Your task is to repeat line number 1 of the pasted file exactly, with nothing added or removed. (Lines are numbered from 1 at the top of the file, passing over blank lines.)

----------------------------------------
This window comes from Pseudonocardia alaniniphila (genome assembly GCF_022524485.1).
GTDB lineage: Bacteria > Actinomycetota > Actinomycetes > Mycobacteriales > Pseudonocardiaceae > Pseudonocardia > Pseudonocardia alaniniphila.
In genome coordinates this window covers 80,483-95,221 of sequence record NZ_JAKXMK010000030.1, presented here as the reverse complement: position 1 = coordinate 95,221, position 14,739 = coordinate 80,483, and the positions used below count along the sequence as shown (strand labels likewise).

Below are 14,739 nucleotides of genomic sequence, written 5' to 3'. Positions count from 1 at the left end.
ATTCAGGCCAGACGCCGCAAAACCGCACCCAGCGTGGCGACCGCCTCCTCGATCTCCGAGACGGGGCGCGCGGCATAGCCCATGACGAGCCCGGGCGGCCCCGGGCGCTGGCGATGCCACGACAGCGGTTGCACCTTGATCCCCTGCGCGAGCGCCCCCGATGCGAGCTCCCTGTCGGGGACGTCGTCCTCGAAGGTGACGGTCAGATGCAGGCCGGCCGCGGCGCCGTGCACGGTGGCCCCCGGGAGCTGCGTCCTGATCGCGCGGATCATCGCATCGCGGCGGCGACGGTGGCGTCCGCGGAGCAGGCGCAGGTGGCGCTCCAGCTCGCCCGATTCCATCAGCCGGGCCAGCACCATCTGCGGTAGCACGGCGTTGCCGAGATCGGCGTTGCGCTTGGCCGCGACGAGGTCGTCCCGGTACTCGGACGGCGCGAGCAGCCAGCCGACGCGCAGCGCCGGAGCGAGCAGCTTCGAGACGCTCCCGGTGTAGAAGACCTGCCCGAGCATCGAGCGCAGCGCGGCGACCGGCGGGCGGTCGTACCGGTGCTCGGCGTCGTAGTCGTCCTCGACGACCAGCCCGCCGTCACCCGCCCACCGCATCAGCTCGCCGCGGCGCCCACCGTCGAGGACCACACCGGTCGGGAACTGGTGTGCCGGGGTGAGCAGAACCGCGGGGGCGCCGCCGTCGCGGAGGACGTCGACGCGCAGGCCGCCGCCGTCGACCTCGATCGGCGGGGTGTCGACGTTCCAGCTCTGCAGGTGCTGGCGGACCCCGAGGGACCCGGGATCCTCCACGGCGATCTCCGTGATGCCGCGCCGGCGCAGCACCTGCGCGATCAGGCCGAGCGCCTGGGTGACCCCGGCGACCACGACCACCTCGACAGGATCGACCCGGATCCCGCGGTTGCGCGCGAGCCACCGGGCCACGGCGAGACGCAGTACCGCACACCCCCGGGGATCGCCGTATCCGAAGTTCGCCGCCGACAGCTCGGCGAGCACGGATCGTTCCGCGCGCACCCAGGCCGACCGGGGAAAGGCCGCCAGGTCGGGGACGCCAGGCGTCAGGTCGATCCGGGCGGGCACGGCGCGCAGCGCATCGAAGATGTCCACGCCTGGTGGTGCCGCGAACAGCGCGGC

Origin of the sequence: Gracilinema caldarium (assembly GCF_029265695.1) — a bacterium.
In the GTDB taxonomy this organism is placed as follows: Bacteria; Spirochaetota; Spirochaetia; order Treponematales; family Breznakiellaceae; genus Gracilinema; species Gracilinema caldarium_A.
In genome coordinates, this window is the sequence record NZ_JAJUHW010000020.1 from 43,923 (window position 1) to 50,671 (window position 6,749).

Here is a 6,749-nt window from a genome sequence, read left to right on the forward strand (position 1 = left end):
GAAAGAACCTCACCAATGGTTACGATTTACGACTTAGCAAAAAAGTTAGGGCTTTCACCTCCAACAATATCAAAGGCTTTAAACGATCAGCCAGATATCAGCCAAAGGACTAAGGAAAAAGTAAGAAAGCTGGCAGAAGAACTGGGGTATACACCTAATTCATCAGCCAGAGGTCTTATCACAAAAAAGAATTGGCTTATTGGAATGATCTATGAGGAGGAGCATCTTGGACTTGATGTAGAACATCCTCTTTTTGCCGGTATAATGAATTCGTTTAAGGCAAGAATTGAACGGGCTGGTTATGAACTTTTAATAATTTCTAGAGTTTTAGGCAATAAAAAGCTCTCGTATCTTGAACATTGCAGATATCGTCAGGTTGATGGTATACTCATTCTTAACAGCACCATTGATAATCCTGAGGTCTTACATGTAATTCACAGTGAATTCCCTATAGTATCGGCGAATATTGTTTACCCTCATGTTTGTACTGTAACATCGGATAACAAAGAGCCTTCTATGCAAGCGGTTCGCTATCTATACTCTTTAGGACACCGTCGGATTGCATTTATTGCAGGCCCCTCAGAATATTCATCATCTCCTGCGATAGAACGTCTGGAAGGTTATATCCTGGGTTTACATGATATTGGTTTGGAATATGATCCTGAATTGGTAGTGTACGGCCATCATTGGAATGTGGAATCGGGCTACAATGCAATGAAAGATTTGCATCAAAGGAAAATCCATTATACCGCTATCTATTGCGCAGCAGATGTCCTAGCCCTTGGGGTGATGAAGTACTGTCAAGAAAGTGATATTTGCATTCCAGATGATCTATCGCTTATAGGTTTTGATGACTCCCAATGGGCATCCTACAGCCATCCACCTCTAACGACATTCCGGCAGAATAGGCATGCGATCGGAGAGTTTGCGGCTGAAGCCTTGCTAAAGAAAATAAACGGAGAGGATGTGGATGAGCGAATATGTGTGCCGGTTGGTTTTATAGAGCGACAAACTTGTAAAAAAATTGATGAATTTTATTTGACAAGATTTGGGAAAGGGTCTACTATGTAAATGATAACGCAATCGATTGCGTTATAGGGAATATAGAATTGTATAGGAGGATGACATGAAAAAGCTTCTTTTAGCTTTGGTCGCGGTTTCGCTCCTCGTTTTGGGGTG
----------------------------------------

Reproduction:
This window comes from Pseudonocardia alaniniphila (genome assembly GCF_022524485.1).